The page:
There is a special emphasis on finding the correct muscle group when practicing pelvic muscle therapy. Squeezing the legs, abdomen, or other muscles may put more pressure on the bladder. In biofeedback, electrodes are placed on the abdomen and along the anal area, and occasionally in the vagina in women or anus in men, to monitor contraction of the pelvic floor muscles. A monitor shows which muscles are contracting and which are at rest, and the therapist helps the patient identify which muscles are correct for Kegel exercises. “Of the people who used biofeedback, about 75% have reported improvement of their symptoms, and 15% were cured.” The muscles can also be stimulated and contracted by running a low electric current through an anal or vaginal probe. These treatments can be done in a clinic or in the home, and usually last around 20 minutes. (Medline Plus, Medical Encyclopedia: Stress)

    Stress incontinence can also be treated through medications that strengthen the urinary sphincter. These treatments are more effective in mild or moderate cases of stress incontinence. “Alpha-adrenergic agonist drugs, such as phenylpropanolamine and pseudoephedrine (common components of over-the-counter cold medications) may be used to treat stress incontinence. They work by increasing the strength of the urethral sphincter, and improve symptoms in about 50% of patients. Additionally, the tricyclic antidepressant imipramine has similar properties, and so it may also be used to treat stress incontinence. Estrogen therapy can be used to improve symptoms of urinary frequency, urgency and burning in postmenopausal women, and it has also been shown to increase the tone and blood supply of the urethral sphincter muscles. However, whether estrogen treatment improves stress incontinence is controversial.” (Medline Plus, Medical Encyclopedia: Stress)

    Other treatments use surgery to strengthen the fascial support or compress the sphincter muscles. In anterior vaginal or paravaginal repair, fascial tissue is folded and stitched to other tissue, to support the bladder and urethral structures more properly. These procedures have a relatively low cure rate, so they are typically performed along with another procedure, such as retropubic suspension. This is a group of surgeries that use an abdominal incision to elevate the bladder and urethra within the pelvic area. Sling procedure uses fascial or synthetic tissue to compress the sphincter muscle, preventing leakage. Finally, an artificial urinary sphincter may be implanted in the body; this is generally considered a last-resort treatment, performed mostly on males who have undergone prostate surgery. (Medline Plus, Medical Encyclopedia: Stress)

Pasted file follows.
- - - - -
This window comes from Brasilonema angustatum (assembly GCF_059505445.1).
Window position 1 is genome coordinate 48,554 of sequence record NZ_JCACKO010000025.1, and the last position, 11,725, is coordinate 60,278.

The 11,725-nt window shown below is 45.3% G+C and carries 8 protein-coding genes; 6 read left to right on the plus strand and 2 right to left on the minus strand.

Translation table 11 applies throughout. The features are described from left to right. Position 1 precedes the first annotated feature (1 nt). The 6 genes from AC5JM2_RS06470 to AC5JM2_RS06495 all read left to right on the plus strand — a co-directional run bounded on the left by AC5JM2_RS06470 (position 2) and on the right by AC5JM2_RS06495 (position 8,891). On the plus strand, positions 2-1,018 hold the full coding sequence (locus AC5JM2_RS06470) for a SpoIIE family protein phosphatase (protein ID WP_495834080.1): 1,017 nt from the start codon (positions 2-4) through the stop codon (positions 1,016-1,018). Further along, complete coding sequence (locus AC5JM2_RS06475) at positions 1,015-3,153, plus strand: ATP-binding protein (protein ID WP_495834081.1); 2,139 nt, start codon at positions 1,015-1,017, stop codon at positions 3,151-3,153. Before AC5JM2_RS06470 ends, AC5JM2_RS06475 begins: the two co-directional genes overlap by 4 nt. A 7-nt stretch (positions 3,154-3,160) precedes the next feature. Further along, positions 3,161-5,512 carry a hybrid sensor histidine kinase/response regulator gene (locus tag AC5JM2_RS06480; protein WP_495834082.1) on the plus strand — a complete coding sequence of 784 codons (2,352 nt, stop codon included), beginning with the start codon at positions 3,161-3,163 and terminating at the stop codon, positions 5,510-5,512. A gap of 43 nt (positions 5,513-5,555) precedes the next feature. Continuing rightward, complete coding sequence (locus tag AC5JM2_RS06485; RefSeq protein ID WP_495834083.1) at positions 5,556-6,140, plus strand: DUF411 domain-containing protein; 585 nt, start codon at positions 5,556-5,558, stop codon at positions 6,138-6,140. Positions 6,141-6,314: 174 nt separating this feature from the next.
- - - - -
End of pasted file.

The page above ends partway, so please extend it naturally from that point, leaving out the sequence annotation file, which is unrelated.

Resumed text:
Urge incontinence, being neurological in nature, is more difficult to cure without changes in behavior. The most effective treatment, bladder retraining, “involves becoming aware of patterns of incontinence episodes and relearning skills necessary for storage and proper emptying of the bladder. Bladder retraining alone is successful in 75% of people treated for urge incontinence.” A schedule is made of times to urinate, and a person tries to consciously delay urination between intervals. As they become skilled at waiting, they may increase the time by half-hour intervals, until they reach a level of control they are comfortable with. (Medline Plus, Medical Encyclopedia: Urge)